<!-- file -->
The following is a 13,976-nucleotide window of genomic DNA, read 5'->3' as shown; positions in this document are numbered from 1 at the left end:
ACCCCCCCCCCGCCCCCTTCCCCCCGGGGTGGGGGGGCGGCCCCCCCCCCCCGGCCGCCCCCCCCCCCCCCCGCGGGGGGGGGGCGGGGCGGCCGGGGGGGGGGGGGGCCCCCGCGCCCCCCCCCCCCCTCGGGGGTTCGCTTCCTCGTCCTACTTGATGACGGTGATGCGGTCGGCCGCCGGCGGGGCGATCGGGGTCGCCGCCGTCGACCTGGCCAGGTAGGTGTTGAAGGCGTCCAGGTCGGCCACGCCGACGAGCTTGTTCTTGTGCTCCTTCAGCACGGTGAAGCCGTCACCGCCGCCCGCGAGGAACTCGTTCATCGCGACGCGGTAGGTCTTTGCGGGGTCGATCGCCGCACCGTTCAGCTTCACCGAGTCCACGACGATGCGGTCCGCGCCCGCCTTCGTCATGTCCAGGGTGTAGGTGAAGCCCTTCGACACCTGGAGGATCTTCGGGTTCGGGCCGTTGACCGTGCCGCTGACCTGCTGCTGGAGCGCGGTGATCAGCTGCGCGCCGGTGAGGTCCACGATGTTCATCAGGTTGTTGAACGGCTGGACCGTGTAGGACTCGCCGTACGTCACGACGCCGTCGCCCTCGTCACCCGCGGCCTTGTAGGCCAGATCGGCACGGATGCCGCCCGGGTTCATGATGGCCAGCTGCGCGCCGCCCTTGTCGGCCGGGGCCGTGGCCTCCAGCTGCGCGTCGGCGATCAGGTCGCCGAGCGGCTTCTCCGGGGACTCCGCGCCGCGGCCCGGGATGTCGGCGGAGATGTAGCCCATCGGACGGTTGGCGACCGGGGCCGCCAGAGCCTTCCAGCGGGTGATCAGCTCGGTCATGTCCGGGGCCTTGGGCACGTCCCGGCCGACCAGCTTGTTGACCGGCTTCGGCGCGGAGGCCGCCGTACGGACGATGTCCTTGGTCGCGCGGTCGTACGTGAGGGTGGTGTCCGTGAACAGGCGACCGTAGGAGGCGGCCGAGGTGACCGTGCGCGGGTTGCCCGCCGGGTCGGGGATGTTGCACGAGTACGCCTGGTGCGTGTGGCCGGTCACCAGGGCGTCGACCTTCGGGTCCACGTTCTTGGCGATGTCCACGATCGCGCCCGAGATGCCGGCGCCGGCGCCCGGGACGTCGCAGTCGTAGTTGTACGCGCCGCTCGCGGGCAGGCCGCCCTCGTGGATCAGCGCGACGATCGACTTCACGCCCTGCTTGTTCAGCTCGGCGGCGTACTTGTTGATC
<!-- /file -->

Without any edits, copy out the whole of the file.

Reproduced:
The following is a 13,976-nucleotide window of genomic DNA, read 5'->3' as shown; positions in this document are numbered from 1 at the left end:
ACCCCCCCCCCGCCCCCTTCCCCCCGGGGTGGGGGGGCGGCCCCCCCCCCCCGGCCGCCCCCCCCCCCCCCCGCGGGGGGGGGGCGGGGCGGCCGGGGGGGGGGGGGGCCCCCGCGCCCCCCCCCCCCCTCGGGGGTTCGCTTCCTCGTCCTACTTGATGACGGTGATGCGGTCGGCCGCCGGCGGGGCGATCGGGGTCGCCGCCGTCGACCTGGCCAGGTAGGTGTTGAAGGCGTCCAGGTCGGCCACGCCGACGAGCTTGTTCTTGTGCTCCTTCAGCACGGTGAAGCCGTCACCGCCGCCCGCGAGGAACTCGTTCATCGCGACGCGGTAGGTCTTTGCGGGGTCGATCGCCGCACCGTTCAGCTTCACCGAGTCCACGACGATGCGGTCCGCGCCCGCCTTCGTCATGTCCAGGGTGTAGGTGAAGCCCTTCGACACCTGGAGGATCTTCGGGTTCGGGCCGTTGACCGTGCCGCTGACCTGCTGCTGGAGCGCGGTGATCAGCTGCGCGCCGGTGAGGTCCACGATGTTCATCAGGTTGTTGAACGGCTGGACCGTGTAGGACTCGCCGTACGTCACGACGCCGTCGCCCTCGTCACCCGCGGCCTTGTAGGCCAGATCGGCACGGATGCCGCCCGGGTTCATGATGGCCAGCTGCGCGCCGCCCTTGTCGGCCGGGGCCGTGGCCTCCAGCTGCGCGTCGGCGATCAGGTCGCCGAGCGGCTTCTCCGGGGACTCCGCGCCGCGGCCCGGGATGTCGGCGGAGATGTAGCCCATCGGACGGTTGGCGACCGGGGCCGCCAGAGCCTTCCAGCGGGTGATCAGCTCGGTCATGTCCGGGGCCTTGGGCACGTCCCGGCCGACCAGCTTGTTGACCGGCTTCGGCGCGGAGGCCGCCGTACGGACGATGTCCTTGGTCGCGCGGTCGTACGTGAGGGTGGTGTCCGTGAACAGGCGACCGTAGGAGGCGGCCGAGGTGACCGTGCGCGGGTTGCCCGCCGGGTCGGGGATGTTGCACGAGTACGCCTGGTGCGTGTGGCCGGTCACCAGGGCGTCGACCTTCGGGTCCACGTTCTTGGCGATGTCCACGATCGCGCCCGAGATGCCGGCGCCGGCGCCCGGGACGTCGCAGTCGTAGTTGTACGCGCCGCTCGCGGGCAGGCCGCCCTCGTGGATCAGCGCGACGATCGACTTCACGCCCTGCTTGTTCAGCTCGGCGGCGTACTTGTTGATC